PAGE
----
If you are a business owner, or if you are thinking about becoming one, you’re likely aware that the financial hurdles can be daunting.
You may be especially aware that situations happen that can affect your cash flow. You may not need long-term financing, such as a loan. You may simply need something to bridge the financial gap, i.e. short-term financing.
Don’t fret if this is your situation. Business lines of credit (LOC) could help you tremendously.
This finance option is often used by those who are unable to qualify for a small business loan, or who simply don’t want to take on additional debt. This option is also useful for startups and owners who want to expand.
Here, we’ll go over the ins and outs of business LOCs.
- Define line of credit
- Explain how to qualify for an LOC
- Note how best to use an LOC
- Go over who provides LOCs
- Go over when they may not be the best option for you
- Address LOC pros and cons
The Business Owner’s Credit Card
A good way to think of business LOCs is think of them as credit cards. The way you charge purchases to your credit card is the same way you use LOCs. You have a maximum spending limit, and the only way to continue using it is to pay down your balance.
For LOCs, the amount of credit available to you is replenished once you pay off the balance. Therefore, you can reuse and repay at your leisure as long as you don’t miss payments. You must also be sure to not exceed the credit limit.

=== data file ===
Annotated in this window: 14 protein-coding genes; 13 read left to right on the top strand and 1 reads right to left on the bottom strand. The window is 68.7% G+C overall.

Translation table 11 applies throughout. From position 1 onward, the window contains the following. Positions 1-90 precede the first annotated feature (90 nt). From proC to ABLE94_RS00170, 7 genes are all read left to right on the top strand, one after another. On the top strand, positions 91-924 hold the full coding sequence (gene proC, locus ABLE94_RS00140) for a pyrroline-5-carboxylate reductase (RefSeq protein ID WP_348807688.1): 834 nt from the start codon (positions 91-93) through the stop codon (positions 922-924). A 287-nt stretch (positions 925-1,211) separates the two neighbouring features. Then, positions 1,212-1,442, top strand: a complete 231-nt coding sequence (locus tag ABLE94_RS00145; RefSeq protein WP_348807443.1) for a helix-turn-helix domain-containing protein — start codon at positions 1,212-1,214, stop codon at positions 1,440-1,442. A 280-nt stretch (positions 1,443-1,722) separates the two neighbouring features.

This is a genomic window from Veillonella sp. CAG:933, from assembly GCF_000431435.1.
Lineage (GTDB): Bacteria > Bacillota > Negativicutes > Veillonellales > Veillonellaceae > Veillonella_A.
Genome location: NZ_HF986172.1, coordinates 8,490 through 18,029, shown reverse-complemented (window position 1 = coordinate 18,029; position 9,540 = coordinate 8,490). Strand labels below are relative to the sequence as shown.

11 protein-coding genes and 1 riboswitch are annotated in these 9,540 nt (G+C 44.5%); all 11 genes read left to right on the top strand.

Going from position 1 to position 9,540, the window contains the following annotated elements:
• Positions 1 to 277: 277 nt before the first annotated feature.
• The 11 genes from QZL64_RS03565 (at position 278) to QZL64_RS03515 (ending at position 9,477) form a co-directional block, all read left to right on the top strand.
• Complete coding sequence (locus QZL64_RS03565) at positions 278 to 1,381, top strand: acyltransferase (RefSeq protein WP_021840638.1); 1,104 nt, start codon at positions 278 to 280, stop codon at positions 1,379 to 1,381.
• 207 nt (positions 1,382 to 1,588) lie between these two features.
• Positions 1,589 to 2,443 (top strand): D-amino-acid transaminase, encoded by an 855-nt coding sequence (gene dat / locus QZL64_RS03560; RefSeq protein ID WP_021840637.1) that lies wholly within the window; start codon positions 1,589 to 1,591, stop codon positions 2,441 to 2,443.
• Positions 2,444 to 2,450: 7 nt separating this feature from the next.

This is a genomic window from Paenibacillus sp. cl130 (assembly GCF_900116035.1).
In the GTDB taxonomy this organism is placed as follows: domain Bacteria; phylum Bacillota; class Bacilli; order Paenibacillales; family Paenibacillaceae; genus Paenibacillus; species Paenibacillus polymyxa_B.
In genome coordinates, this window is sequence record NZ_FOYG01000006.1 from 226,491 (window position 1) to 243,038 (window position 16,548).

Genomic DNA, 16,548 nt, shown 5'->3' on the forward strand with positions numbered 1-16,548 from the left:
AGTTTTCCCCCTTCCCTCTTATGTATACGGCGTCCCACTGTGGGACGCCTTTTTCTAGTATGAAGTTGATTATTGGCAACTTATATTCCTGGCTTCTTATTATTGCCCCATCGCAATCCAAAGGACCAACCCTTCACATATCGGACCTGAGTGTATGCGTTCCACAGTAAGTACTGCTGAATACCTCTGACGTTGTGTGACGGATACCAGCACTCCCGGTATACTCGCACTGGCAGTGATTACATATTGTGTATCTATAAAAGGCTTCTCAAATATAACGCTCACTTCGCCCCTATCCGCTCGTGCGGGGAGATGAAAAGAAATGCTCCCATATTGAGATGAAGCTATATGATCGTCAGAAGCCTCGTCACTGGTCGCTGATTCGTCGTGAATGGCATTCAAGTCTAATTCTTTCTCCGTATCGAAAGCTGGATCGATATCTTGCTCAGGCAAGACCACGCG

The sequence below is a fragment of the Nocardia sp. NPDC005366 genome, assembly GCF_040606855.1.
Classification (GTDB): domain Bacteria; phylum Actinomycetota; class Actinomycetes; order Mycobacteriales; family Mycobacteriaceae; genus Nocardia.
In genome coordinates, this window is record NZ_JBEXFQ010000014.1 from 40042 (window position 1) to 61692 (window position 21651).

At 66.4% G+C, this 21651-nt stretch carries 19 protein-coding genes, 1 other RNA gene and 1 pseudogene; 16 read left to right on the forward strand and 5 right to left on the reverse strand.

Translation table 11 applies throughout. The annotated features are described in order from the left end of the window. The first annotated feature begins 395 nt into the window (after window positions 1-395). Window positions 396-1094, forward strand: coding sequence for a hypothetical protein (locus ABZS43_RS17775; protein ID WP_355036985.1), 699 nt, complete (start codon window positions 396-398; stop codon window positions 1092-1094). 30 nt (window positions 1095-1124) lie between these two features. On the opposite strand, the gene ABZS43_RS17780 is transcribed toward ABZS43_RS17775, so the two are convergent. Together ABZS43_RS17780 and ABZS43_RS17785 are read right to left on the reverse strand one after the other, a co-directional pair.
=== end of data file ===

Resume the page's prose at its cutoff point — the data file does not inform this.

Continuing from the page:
A plus is that you are typically only responsible for paying fees for an LOC when you tap it.
Business lines of credit are available for outfits of all sizes. Their sums can range from $10,000 to $100,000.
They can be secured and unsecured, however most are unsecured. They typically come with a variable interest rate.
Qualifying for an LOC
Before you get too excited about LOCs being an option, understand that you have to hit certain criteria to qualify.
While LOCs are not loans, the best way to get one is through a bank. Just like bank-issued loans, traditional LOC providers want specific information about you and your business.
Be prepared to provide documentation that shows your revenues. Providers want to see that you’re making money, and not losing it. If you have at least $25,000 in annual revenue, you’re on your way to getting approval.
If your LOC request is large — $100,000 or more — you may be asked to put up collateral. This includes the property where the business is located, if you own it. You may also be able to use your home if you own it.
Other documents you may have to provide include:
- Personal and business tax returns
- Bank account statements
- Business financial statements, such as profit-and-loss statements and your balance sheet
Startups may be required to have been in business for at least six months. Credit requirements vary, but be prepared to make improvements if your score is below 550. LOC providers look most favorably on prime borrowers who have credit scores of at least 620, or even 650.
Putting a Business Credit Line to Use
Getting approved for a business LOC can cause you to breathe a sigh of relief. That’s because there are many beneficial ways you can put it to work. They can be used to:
- Supplement you cash flow
- Expand, remodel or make improvements to your business
- Cover surprise expenses
- Buy new equipment, such as computers, or upgrade your systems
- Purchase inventory to meet seasonal demands
- Launch advertising and marketing campaigns
The Government Beauty Known as the SBA